The Recreation Report is updated weekly and features the best bests for fishing for the upcoming week. Depending on water levels and conditions, fishing could be good for Chinook or coho salmon.

For beginners, Easy Angling Oregon is a great guide to getting started fishing in Oregon, https://myodfw.com/EAO And if you live near Portland Bend Medford Roseburg or in Lane County , there are lots of nearby options.

Prefer to crab or clam instead? MyODFW has all the information you need to get started clamming or crabbing . Remember to check ocean conditions and take safety precautions: always clam with a friend and never turn your back on the ocean.

Currently, crabbing is open in bays, beaches, estuaries, tide pools, piers and jetties along the entire Oregon coast. Crabbing is closed in the ocean due to the annual closure from Oct. 16-Nov. 30 each year.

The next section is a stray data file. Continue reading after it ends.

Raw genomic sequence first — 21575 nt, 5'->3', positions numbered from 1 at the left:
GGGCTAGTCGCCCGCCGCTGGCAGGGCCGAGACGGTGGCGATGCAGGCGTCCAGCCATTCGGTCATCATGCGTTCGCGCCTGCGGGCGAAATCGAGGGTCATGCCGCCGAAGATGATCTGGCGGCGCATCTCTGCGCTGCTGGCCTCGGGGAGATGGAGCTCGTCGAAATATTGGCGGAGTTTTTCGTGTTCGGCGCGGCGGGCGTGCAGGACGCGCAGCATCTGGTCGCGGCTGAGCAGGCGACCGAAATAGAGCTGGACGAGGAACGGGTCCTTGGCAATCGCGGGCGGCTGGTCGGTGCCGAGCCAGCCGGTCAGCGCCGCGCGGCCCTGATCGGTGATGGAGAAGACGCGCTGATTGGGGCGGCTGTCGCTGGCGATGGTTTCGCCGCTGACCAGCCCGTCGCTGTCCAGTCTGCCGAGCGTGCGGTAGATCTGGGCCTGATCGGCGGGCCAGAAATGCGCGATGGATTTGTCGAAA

Remember to call the ODA Shellfish safety hotline at 1-800-448-2474 or check their Shellfish page before you go clamming or crabbing. The Oregon Department of Agriculture regularly tests shellfish and closes areas when naturally occurring biotoxins get to levels that make crabs and clams unsafe to eat. Currently, razor clamming is closed along the entire coast but this closure may change by Thanksgiving weekend.

Bear sightings in populated areas are up across Oregon, as poor berry crops have led the animals to search further for food.

Beth Quillian is with the Oregon Department of Fish and Wildlife. She said black bear attacks are rare, but communication among neighbors can mitigate risk.

Quillian suggests removing outside fridges, purchasing animal-resistant garbage cans and not leaving trash out overnight. She said bears can also be attracted to the smell of uncleaned grills.

In an encounter, loud noises such as banging pots can scare black bears away and keep them from coming back. Quillian recommends calling the ODFW if a bear is exhibiting aggressive behavior.

There are at least 25,000 black bears in the state, according to ODFW estimates. This year, a wet spring and late summer reduced their food supply.